There’s a theme that follows N’s reasoning: she is never responsible for anything…never. It’s the neighbors who called the child protective services on her and J who were doing nothing to deserve it even though they did steal water and threaten the neighbors. They don’t pay their bills and it’s the powers that be’s fault they don’t have much money….they have to pay for gas they don’t use and it’s the evil utility company’s fault…not there fault for not really reading their lease or investigating what the cost would be. Their children become sick from unsanitary conditions and it’s the pancakes fault and not the filthy living conditions. They accept no responsibility for anything….J didn’t pay child support and they never attempted to contact his son until the child support folks came looking for him….and it was the relative’s fault….holy crap, they are like a small child who looks at the floor and says, no, the dog ate my homework…..

  11. Amen Jeannie Waller, the single mom who posted above! I have ZERO sympathy for that ‘mother’ of 5, actually 7(!) kids. Her situation is entirely of her own making, not because “trying as hard as they can but they (she) can’t catch a break” as Ruviana said.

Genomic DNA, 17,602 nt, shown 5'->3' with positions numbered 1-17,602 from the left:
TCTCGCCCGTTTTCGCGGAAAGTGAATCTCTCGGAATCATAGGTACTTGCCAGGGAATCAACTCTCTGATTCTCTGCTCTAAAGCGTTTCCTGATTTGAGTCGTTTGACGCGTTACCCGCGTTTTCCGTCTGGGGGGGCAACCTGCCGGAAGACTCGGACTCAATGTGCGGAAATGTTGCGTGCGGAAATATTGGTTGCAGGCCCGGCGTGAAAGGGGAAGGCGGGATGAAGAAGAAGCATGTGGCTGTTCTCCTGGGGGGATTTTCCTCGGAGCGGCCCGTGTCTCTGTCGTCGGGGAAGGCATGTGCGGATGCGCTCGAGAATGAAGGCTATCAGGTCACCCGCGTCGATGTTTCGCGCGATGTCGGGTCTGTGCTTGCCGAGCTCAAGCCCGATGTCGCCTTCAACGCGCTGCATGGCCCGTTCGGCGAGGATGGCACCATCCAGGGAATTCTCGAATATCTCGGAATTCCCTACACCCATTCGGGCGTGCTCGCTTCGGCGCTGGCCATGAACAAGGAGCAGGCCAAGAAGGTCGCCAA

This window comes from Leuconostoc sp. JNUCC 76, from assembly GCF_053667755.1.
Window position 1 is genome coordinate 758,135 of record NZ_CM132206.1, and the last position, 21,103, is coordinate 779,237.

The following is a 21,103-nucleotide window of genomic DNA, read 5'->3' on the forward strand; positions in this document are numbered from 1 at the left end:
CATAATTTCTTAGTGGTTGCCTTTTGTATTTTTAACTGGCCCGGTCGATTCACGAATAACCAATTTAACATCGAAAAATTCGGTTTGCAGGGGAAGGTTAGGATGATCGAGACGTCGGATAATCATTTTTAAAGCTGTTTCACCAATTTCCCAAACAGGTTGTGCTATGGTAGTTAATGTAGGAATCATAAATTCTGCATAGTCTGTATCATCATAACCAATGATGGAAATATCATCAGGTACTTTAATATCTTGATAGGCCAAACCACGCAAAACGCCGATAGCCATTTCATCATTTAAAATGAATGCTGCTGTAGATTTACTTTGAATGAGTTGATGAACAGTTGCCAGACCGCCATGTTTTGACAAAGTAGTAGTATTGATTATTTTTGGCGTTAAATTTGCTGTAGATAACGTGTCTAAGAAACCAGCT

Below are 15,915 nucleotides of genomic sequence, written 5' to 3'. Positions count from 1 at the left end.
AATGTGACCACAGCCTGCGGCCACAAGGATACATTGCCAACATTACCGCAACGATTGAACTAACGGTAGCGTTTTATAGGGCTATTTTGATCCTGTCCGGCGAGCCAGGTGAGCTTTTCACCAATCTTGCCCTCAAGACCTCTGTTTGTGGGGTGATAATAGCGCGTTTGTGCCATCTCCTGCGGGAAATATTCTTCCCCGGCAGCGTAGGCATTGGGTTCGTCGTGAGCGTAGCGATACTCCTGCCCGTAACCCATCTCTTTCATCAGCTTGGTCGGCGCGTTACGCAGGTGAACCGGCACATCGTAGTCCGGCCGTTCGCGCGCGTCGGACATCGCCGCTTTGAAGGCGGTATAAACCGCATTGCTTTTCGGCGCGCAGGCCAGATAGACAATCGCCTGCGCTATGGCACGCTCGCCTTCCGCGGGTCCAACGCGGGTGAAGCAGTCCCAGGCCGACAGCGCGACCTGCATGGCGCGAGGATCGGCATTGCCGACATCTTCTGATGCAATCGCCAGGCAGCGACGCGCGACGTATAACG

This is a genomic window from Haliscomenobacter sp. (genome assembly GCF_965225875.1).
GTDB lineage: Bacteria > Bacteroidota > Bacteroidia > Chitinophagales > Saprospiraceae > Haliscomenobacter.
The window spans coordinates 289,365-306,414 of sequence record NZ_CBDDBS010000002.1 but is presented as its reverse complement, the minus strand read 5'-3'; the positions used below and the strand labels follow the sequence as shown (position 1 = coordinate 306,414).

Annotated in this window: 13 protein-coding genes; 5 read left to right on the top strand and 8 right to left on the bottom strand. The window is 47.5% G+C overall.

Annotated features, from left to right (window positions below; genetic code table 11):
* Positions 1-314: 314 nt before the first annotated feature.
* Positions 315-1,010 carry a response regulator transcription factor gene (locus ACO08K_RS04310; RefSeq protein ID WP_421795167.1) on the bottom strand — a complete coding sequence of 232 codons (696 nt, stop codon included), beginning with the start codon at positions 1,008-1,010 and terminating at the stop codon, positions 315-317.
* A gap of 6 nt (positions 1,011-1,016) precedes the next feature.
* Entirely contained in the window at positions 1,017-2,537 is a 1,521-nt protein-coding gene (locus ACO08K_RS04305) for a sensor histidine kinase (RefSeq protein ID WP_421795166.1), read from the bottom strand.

Can’t catch a break?! How’s about stay off the “8 balls” of cocaine while giving birth? GAHHHH People like this are a drain on the system. No better than the Naughlers.

    I also suspect the comment about the kids looking ‘high’ is coming from an angry FJer. Planting comments to give them a reason to bash this great blog!

    Once again, thank you Sally for the informative and interesting post based on your life experiences. It’s fascinating. You and your husband have done well in life and I only wish there were more of you in today’s society. Conscientious, intelligent AND kind.

  12. I do not know if the kids were high or not. Actually it would not surprise me at all if the older two were. However all four of the children did an excellent job of making their mother look like a fool lol.